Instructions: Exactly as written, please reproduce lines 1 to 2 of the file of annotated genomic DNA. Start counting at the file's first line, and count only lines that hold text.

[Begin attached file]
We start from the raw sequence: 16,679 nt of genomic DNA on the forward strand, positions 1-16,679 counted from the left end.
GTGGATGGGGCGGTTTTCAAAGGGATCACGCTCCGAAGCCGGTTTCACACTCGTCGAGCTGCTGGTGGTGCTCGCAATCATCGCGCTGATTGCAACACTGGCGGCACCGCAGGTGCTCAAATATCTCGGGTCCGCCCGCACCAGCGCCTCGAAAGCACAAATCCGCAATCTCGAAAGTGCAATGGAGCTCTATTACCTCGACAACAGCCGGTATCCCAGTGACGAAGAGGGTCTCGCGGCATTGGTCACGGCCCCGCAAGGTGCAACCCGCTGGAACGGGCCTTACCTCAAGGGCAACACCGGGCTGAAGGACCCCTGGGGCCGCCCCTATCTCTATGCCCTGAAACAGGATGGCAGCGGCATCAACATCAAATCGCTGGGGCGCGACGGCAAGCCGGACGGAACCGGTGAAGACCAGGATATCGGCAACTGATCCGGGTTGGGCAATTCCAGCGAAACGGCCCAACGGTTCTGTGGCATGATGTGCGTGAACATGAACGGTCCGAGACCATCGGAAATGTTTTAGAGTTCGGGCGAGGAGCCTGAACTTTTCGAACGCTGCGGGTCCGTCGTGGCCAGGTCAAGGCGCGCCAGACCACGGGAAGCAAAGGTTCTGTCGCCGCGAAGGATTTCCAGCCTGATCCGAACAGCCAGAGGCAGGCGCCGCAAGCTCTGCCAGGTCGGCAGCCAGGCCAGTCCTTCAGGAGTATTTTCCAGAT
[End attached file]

We start from the raw sequence: 16,679 nt of genomic DNA on the forward strand, positions 1-16,679 counted from the left end.
GTGGATGGGGCGGTTTTCAAAGGGATCACGCTCCGAAGCCGGTTTCACACTCGTCGAGCTGCTGGTGGTGCTCGCAATCATCGCGCTGATTGCAACACTGGCGGCACCGCAGGTGCTCAAATATCTCGGGTCCGCCCGCACCAGCGCCTCGAAAGCACAAATCCGCAATCTCGAAAGTGCAATGGAGCTCTATTACCTCGACAACAGCCGGTATCCCAGTGACGAAGAGGGTCTCGCGGCATTGGTCACGGCCCCGCAAGGTGCAACCCGCTGGAACGGGCCTTACCTCAAGGGCAACACCGGGCTGAAGGACCCCTGGGGCCGCCCCTATCTCTATGCCCTGAAACAGGATGGCAGCGGCATCAACATCAAATCGCTGGGGCGCGACGGCAAGCCGGACGGAACCGGTGAAGACCAGGATATCGGCAACTGATCCGGGTTGGGCAATTCCAGCGAAACGGCCCAACGGTTCTGTGGCATGATGTGCGTGAACATGAACGGTCCGAGACCATCGGAAATGTTTTAGAGTTCGGGCGAGGAGCCTGAACTTTTCGAACGCTGCGGGTCCGTCGTGGCCAGGTCAAGGCGCGCCAGACCACGGGAAGCAAAGGTTCTGTCGCCGCGAAGGATTTCCAGCCTGATCCGAACAGCCAGAGGCAGGCGCCGCAAGCTCTGCCAGGTCGGCAGCCAGGCCAGTCCTTCAGGAGTATTTTCCAGAT